The next morning after scoffing as much cake, pancakes as we could we set off wanting to see dunes following Scott’s MS 7 trail. I was pleased we had gassed up the night before. Within minutes of the town we were crossing flat open desert dirt, not sand yet. We stopped when we met some friends coming the other way.
The 2 Austrian guy from the hotel a couple of days before, GS & KTM man. They warned us not to sleep in the desert auberge as they did, sweating it out the night before, without so much as a tap to wash under. Adding don’t go all the way to M’hamid as it’s to sandy, take the cut off to Taganout.
We got our passports out at the police checkpoint had a quick mint tea with them and rolled across the open dryness of lake Iriki.
The next 50 km to the midpoint of the desert trail over rocks was, difficult. Fern went down getting trapped under the bike. Thirsty and tired with numb hands from all the clinging on we came across an oasis in the desert, L’oasis sacree.
There was palm trees, a flock of goats, a well and everything. We sat around, eventually thinking the building was abandoned until this guy came out to tells us the auberge has been closed 7 years. But then proclaimed that he has been alive a million years.
After some fun banter he draws us a map to show us the way out of the desert. He then very kindly invited us in to his walled compound.
La Bas as he liked to be called was also a doctor so John felt an instant affinity. A quick tour of the irrigation system and gardens, where we ate ripe dates straight from the palms. A round of coffee later and La Bas filled our pockets with dates and camelbacks with well water . A final offer to stay the night and we were off! Following a sand drawn map that we had to leave behind for obvious reasons.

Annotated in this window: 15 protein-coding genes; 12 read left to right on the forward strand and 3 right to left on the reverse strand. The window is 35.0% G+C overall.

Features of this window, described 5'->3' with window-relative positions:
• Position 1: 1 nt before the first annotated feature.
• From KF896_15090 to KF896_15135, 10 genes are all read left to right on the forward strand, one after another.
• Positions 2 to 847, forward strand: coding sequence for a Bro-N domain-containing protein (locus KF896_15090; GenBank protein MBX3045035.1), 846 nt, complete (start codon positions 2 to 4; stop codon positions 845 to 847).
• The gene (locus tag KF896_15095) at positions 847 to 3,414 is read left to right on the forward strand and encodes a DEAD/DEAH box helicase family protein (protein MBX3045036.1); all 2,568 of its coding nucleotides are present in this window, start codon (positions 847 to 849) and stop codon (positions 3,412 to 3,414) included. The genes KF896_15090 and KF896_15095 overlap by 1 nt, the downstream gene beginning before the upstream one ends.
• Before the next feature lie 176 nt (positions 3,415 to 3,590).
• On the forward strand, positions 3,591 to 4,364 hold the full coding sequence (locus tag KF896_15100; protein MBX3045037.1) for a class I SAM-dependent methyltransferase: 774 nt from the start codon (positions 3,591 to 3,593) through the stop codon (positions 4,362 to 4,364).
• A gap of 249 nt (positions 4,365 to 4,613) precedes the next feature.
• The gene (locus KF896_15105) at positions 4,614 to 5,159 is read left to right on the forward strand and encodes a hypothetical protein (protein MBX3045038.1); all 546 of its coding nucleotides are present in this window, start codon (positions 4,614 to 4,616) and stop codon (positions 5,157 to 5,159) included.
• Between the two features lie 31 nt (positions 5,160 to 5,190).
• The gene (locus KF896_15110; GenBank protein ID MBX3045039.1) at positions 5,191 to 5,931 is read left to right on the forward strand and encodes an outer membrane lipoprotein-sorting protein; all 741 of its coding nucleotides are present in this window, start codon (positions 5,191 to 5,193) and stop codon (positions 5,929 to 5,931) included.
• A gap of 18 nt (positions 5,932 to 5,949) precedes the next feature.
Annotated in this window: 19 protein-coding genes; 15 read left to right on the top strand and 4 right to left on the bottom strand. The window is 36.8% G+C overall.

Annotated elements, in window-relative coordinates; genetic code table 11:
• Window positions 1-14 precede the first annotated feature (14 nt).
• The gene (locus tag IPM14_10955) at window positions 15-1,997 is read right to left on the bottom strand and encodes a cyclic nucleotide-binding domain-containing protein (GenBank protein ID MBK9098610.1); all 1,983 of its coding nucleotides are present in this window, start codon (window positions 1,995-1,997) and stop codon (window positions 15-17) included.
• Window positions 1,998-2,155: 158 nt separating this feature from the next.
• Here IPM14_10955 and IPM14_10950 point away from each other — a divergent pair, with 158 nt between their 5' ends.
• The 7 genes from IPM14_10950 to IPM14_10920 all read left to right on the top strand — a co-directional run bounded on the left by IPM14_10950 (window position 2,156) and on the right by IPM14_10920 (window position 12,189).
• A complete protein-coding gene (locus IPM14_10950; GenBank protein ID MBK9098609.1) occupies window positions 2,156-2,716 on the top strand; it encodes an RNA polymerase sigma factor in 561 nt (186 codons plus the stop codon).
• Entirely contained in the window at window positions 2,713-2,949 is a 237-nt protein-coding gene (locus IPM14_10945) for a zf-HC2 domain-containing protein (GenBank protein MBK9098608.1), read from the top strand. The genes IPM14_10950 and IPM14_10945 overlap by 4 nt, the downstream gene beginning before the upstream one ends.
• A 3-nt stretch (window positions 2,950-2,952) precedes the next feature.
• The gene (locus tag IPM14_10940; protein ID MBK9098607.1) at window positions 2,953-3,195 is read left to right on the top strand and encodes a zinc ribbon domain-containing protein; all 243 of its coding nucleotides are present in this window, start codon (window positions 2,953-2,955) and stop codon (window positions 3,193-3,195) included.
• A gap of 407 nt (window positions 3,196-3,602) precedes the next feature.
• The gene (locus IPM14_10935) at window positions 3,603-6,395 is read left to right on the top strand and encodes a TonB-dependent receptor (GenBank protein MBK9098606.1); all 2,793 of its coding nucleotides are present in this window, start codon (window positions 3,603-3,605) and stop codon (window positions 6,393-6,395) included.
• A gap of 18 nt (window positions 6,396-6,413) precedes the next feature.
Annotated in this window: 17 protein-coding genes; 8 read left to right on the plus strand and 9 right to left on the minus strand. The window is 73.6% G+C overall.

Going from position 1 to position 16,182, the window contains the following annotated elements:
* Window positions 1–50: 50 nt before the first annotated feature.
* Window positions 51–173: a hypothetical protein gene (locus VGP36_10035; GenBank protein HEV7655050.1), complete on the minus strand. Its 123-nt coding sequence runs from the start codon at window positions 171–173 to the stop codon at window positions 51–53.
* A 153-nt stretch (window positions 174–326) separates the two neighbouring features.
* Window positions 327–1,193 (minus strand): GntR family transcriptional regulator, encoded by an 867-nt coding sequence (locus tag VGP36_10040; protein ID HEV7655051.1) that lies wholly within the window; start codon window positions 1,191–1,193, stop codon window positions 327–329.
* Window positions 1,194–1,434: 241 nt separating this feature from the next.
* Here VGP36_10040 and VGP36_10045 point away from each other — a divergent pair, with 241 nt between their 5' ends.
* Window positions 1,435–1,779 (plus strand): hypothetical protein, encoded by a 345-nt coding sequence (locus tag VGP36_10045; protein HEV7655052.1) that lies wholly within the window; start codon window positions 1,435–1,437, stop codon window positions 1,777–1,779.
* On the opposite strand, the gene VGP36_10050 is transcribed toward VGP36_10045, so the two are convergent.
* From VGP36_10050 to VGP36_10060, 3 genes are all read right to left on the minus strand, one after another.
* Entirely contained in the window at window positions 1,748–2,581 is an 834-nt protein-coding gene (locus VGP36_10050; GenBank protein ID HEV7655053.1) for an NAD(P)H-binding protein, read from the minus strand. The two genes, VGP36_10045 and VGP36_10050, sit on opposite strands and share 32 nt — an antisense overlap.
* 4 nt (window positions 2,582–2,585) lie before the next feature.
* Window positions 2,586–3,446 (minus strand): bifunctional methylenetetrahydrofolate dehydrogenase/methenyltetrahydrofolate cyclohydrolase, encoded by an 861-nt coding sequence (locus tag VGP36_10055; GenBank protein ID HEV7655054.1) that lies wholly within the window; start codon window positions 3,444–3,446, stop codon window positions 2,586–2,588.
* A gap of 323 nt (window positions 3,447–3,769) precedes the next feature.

It must be humbling living 50km from civilization with a ocean of sand behind you that stretched into Algeria and the blue peaks of the Atlas ahead. Something makes me feel he wanted to keep us there. Luckily for us La Bas gave us well water because we were going to need it. I’ve never been in a place where you can have your visor closed without it fogging up. In the desert you needed it shut or after a while your eye start to feel they are drying out as if a scalding hair dryer is going full pelt in your face.
We made it to Taganout, the sand map proved useful, only missing a minor turning marked by stones balanced in piles at the edge of the track. We filled up on coffee, omelette and fuel then thrash it on road to the edge of Zagora. As the big sun starting to set a little castle type riad with pool came into view. We needed it after the day of 40c + in the desert.
As I sat drinking rum and coke an air of achievement came over me, I was relieved I had not got to play in those dunes in the distant haze after all. The little bit of sand we encountered was boggy enough. The doc had found he had damaged the lid of his duty free stash and soaked his clothes in spirits an inch closer to the exhaust and could have all been over. The evening passed dining on roof, another tagine with lemon and olives.
After collecting my dried socks and boxers from the handrail outside my door we set off following the Doctor, he gets his first puncture. Now I’m always amazed at the resourcefulness of the less privileged. I stopped a guy in a suit for help with finding a garage. He pointed and walked off.
We hurried put some air in and moved on a few streets only to be flagged down buy a garage owner with his lacky on a moped who knew we needed his help. After an hour of watching them work we were anxious to get going, I was just 1 more tea ceremony and £20 short of the game.
A little argument ensued about whether it should come out if the kitty and it did.
Piloting the bikes flat out on fast roads, past palm groves we arrived at what looked like a quarry in Nkob.
This beauty is Chris Scott’s trail to Tinerhir, the MH4, and was the easiest going by far. Twisty climbs with flat sections of open plains between them.
Tinerhir almost insight and we only bump into our same friends again on a mountain pass surrounded by goats performing vertical feet’s. After just having had to make a swift exit from a trail side tea bar as the berber didn’t have change for a 100 dirham note. I did give him and his children 2 euros and a few Arabic looking coins from Mauritania.